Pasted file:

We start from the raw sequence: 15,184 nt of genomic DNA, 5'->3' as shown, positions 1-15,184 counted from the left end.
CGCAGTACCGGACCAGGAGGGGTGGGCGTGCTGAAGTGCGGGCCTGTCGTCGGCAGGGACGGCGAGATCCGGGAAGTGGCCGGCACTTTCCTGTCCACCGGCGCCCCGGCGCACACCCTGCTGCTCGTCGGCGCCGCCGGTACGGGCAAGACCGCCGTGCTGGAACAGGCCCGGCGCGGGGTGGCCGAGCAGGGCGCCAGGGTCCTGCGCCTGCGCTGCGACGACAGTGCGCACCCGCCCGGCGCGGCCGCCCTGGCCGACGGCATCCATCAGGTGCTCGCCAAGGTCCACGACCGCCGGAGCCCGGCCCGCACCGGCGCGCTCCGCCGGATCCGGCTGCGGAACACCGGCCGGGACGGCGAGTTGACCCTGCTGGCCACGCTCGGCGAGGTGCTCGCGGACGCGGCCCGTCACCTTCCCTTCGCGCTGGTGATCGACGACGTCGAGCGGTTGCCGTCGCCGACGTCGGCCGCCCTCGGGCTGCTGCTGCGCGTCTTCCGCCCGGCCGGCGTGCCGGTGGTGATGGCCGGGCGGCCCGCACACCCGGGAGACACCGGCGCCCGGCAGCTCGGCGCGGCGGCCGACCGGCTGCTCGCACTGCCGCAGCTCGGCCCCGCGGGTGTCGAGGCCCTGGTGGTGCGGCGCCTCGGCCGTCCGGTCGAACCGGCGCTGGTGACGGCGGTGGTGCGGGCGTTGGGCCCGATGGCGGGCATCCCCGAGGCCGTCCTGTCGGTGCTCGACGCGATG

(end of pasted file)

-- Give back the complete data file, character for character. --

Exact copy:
We start from the raw sequence: 15,184 nt of genomic DNA, 5'->3' as shown, positions 1-15,184 counted from the left end.
CGCAGTACCGGACCAGGAGGGGTGGGCGTGCTGAAGTGCGGGCCTGTCGTCGGCAGGGACGGCGAGATCCGGGAAGTGGCCGGCACTTTCCTGTCCACCGGCGCCCCGGCGCACACCCTGCTGCTCGTCGGCGCCGCCGGTACGGGCAAGACCGCCGTGCTGGAACAGGCCCGGCGCGGGGTGGCCGAGCAGGGCGCCAGGGTCCTGCGCCTGCGCTGCGACGACAGTGCGCACCCGCCCGGCGCGGCCGCCCTGGCCGACGGCATCCATCAGGTGCTCGCCAAGGTCCACGACCGCCGGAGCCCGGCCCGCACCGGCGCGCTCCGCCGGATCCGGCTGCGGAACACCGGCCGGGACGGCGAGTTGACCCTGCTGGCCACGCTCGGCGAGGTGCTCGCGGACGCGGCCCGTCACCTTCCCTTCGCGCTGGTGATCGACGACGTCGAGCGGTTGCCGTCGCCGACGTCGGCCGCCCTCGGGCTGCTGCTGCGCGTCTTCCGCCCGGCCGGCGTGCCGGTGGTGATGGCCGGGCGGCCCGCACACCCGGGAGACACCGGCGCCCGGCAGCTCGGCGCGGCGGCCGACCGGCTGCTCGCACTGCCGCAGCTCGGCCCCGCGGGTGTCGAGGCCCTGGTGGTGCGGCGCCTCGGCCGTCCGGTCGAACCGGCGCTGGTGACGGCGGTGGTGCGGGCGTTGGGCCCGATGGCGGGCATCCCCGAGGCCGTCCTGTCGGTGCTCGACGCGATG